A while back I wrote a piece titled, “It’s Time the Software People and Mechanical People Sat Down and Had a Talk“. It was mostly a reaction to what I believe to be a growing problem in the hacker community. Bad mechanical designs get passed on by what is essentially digital word of mouth. A sort of mythology grows around these bad designs, and they start to separate from science. Rather than combat this, people tend to defend them much like one would defend a favorite band or a painting. This comes out of various ignorance, which were covered in more detail in the original article.
There was an excellent discussion in the comments, which reaffirmed why I like writing for Hackaday so much. You guys seriously rock. After reading through the comments and thinking about it, some of my views have changed. Some have stayed the same.
It has nothing to do with software guys.
I definitely made a cognitive error. I think a lot of people who get into hardware hacking from the hobby world have a beginning in software. It makes sense, they’re already reading blogs like this one. Maybe they buy an Arduino and start messing around. It’s not long before they buy a 3D printer, and then naturally want to contribute back.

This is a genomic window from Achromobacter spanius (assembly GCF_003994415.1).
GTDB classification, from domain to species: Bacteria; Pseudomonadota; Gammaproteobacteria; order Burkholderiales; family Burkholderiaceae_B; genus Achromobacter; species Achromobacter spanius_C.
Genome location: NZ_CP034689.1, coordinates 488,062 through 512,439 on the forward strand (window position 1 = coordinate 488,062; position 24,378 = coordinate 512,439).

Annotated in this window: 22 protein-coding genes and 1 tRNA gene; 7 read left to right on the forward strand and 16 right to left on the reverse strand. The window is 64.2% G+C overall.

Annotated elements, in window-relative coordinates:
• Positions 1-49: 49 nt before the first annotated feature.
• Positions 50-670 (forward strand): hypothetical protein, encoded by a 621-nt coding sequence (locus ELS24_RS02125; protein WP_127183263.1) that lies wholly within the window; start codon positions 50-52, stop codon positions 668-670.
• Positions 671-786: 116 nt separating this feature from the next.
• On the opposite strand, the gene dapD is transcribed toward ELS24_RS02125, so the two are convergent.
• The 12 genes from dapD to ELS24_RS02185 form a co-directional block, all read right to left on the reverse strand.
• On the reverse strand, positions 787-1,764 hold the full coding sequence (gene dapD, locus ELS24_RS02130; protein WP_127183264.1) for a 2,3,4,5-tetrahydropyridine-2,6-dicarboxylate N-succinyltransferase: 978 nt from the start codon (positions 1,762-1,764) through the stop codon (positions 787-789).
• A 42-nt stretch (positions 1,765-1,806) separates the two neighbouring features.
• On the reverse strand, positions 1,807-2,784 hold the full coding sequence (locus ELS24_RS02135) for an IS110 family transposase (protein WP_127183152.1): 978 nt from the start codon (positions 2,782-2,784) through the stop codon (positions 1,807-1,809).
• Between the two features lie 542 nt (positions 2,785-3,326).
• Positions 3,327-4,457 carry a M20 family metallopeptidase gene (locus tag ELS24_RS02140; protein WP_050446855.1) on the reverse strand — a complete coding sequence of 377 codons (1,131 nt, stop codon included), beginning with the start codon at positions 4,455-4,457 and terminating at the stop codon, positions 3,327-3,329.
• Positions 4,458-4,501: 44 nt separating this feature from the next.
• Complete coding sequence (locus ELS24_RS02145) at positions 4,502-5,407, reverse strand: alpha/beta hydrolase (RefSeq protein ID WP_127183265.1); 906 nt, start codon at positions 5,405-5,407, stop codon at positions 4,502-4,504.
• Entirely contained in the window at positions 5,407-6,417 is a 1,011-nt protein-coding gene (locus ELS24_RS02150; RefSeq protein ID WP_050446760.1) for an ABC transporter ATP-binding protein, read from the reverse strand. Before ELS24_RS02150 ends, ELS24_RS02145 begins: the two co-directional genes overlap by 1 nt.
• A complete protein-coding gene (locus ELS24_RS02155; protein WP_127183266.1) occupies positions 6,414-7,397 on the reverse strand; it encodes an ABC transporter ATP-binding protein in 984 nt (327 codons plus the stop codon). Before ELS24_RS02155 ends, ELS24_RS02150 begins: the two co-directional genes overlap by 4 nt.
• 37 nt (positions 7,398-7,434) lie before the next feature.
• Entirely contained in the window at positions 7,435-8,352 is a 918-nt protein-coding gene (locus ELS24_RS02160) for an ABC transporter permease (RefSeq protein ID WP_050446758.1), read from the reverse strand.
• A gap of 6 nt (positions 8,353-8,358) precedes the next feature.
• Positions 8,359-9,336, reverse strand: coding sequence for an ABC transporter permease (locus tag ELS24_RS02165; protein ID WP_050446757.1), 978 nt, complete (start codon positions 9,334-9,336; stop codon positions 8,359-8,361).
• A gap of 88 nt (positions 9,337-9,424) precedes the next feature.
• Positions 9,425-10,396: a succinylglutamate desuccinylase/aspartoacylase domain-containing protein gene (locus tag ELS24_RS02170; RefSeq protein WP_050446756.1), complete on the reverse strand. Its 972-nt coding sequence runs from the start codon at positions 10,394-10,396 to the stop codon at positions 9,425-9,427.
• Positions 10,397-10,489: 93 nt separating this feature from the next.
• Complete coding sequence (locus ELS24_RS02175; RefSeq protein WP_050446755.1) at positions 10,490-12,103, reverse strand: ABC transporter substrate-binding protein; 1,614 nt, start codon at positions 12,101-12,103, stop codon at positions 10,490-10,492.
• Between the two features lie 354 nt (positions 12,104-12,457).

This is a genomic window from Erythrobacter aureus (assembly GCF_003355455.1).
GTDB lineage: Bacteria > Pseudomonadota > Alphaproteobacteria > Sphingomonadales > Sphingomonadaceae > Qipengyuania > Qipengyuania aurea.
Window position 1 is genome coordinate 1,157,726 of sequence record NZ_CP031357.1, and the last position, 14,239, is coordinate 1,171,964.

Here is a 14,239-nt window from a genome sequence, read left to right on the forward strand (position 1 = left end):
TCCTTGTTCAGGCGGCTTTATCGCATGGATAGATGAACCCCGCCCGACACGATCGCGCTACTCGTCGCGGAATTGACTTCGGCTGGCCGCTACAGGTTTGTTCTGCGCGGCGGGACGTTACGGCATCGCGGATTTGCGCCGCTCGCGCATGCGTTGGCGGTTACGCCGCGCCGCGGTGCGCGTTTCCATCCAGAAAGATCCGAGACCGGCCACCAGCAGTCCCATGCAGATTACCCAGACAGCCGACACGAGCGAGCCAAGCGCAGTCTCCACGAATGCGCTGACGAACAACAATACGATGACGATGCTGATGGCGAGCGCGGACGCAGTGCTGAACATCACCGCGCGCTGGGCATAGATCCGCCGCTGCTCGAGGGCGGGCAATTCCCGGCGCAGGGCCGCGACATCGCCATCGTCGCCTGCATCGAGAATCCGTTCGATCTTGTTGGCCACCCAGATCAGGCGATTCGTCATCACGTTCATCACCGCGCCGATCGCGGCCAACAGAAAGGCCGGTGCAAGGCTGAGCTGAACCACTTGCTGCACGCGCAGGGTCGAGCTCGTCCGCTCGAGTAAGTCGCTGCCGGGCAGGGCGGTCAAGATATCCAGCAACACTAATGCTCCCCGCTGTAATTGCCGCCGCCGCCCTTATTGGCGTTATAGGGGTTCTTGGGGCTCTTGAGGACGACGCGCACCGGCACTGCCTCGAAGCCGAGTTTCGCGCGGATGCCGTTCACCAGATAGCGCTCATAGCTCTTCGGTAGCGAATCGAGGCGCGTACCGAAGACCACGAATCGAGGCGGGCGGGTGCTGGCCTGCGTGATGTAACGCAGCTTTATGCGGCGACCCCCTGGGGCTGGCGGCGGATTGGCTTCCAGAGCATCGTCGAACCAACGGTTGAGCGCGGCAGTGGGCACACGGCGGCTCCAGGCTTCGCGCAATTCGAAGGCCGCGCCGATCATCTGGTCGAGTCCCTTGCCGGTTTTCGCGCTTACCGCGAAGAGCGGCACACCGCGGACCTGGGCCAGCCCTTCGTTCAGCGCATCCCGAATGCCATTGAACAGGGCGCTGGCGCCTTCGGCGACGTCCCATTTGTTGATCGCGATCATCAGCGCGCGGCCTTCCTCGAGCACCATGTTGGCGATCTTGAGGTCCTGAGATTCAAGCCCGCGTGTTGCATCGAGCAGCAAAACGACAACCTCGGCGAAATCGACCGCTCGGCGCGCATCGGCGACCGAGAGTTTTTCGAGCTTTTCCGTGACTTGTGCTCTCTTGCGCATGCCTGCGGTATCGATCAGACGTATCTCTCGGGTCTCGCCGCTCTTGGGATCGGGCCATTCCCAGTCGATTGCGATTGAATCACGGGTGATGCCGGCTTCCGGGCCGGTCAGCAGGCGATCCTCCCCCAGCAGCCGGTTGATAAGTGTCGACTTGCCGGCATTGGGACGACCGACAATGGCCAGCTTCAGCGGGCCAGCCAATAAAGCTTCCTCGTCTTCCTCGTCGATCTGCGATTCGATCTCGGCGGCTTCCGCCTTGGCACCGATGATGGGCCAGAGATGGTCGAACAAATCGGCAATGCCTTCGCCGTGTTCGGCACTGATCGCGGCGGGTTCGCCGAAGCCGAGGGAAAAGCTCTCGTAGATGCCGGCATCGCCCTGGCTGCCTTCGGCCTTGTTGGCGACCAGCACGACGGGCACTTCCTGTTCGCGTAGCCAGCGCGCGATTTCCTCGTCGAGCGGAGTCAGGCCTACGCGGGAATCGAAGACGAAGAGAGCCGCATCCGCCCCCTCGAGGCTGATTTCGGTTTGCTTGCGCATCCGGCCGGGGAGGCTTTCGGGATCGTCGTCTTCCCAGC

Since a larger portion of amateur mechanical designers come from software, it would make sense that when I had a bad interaction with someone over a design critique, they would be end up coming at it from a software perspective. So with a sample size too small, that didn’t fully take into account my positive interactions along with the negative ones, I made a false generalization. Sorry. When I sat down to think about it, I could easily have written an article titled, “It’s time the amateur mechanical designers and the professionals had a talk.” with the same point at the end.
Though, the part about hardware costs still applies.
I started out rather aggressively by stating that software people don’t understand the cost of physical things. I would, change that to: “anyone who hasn’t designed a physical product from napkin to market doesn’t understand the cost of things.”